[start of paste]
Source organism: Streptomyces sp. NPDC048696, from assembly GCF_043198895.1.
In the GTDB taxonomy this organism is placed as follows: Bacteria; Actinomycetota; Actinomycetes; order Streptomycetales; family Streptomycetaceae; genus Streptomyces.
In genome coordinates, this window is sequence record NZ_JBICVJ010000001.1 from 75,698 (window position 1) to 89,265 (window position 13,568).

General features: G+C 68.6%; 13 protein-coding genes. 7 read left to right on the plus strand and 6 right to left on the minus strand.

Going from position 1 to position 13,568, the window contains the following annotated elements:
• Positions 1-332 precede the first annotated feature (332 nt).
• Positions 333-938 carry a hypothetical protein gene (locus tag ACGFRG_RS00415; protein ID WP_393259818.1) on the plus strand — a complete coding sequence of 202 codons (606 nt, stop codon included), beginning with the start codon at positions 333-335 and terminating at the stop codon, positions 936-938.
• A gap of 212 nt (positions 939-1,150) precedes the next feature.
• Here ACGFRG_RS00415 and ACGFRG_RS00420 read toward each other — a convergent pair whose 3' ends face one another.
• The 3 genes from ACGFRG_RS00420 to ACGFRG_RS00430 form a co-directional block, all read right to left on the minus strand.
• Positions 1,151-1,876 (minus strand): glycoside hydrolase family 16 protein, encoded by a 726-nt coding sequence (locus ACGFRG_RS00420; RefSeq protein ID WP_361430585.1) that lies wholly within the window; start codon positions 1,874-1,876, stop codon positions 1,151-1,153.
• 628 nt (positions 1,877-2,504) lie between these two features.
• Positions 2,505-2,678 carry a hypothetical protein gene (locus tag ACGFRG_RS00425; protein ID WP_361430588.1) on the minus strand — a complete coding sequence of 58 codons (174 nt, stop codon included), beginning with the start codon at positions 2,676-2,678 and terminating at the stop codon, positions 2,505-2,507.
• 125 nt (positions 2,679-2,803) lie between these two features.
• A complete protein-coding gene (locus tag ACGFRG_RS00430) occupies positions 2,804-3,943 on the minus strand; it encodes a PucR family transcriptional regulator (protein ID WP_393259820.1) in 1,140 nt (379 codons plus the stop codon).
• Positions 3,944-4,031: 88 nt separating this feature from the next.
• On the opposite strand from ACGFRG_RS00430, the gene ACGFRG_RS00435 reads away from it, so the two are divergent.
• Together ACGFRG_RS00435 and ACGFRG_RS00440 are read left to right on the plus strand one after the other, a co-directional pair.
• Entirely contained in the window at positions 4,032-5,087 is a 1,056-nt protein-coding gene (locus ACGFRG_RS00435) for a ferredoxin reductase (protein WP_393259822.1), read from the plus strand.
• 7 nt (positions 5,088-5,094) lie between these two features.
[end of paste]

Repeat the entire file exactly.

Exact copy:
Source organism: Streptomyces sp. NPDC048696, from assembly GCF_043198895.1.
In the GTDB taxonomy this organism is placed as follows: Bacteria; Actinomycetota; Actinomycetes; order Streptomycetales; family Streptomycetaceae; genus Streptomyces.
In genome coordinates, this window is sequence record NZ_JBICVJ010000001.1 from 75,698 (window position 1) to 89,265 (window position 13,568).

General features: G+C 68.6%; 13 protein-coding genes. 7 read left to right on the plus strand and 6 right to left on the minus strand.

Going from position 1 to position 13,568, the window contains the following annotated elements:
• Positions 1-332 precede the first annotated feature (332 nt).
• Positions 333-938 carry a hypothetical protein gene (locus tag ACGFRG_RS00415; protein ID WP_393259818.1) on the plus strand — a complete coding sequence of 202 codons (606 nt, stop codon included), beginning with the start codon at positions 333-335 and terminating at the stop codon, positions 936-938.
• A gap of 212 nt (positions 939-1,150) precedes the next feature.
• Here ACGFRG_RS00415 and ACGFRG_RS00420 read toward each other — a convergent pair whose 3' ends face one another.
• The 3 genes from ACGFRG_RS00420 to ACGFRG_RS00430 form a co-directional block, all read right to left on the minus strand.
• Positions 1,151-1,876 (minus strand): glycoside hydrolase family 16 protein, encoded by a 726-nt coding sequence (locus ACGFRG_RS00420; RefSeq protein ID WP_361430585.1) that lies wholly within the window; start codon positions 1,874-1,876, stop codon positions 1,151-1,153.
• 628 nt (positions 1,877-2,504) lie between these two features.
• Positions 2,505-2,678 carry a hypothetical protein gene (locus tag ACGFRG_RS00425; protein ID WP_361430588.1) on the minus strand — a complete coding sequence of 58 codons (174 nt, stop codon included), beginning with the start codon at positions 2,676-2,678 and terminating at the stop codon, positions 2,505-2,507.
• 125 nt (positions 2,679-2,803) lie between these two features.
• A complete protein-coding gene (locus tag ACGFRG_RS00430) occupies positions 2,804-3,943 on the minus strand; it encodes a PucR family transcriptional regulator (protein ID WP_393259820.1) in 1,140 nt (379 codons plus the stop codon).
• Positions 3,944-4,031: 88 nt separating this feature from the next.
• On the opposite strand from ACGFRG_RS00430, the gene ACGFRG_RS00435 reads away from it, so the two are divergent.
• Together ACGFRG_RS00435 and ACGFRG_RS00440 are read left to right on the plus strand one after the other, a co-directional pair.
• Entirely contained in the window at positions 4,032-5,087 is a 1,056-nt protein-coding gene (locus ACGFRG_RS00435) for a ferredoxin reductase (protein WP_393259822.1), read from the plus strand.
• 7 nt (positions 5,088-5,094) lie between these two features.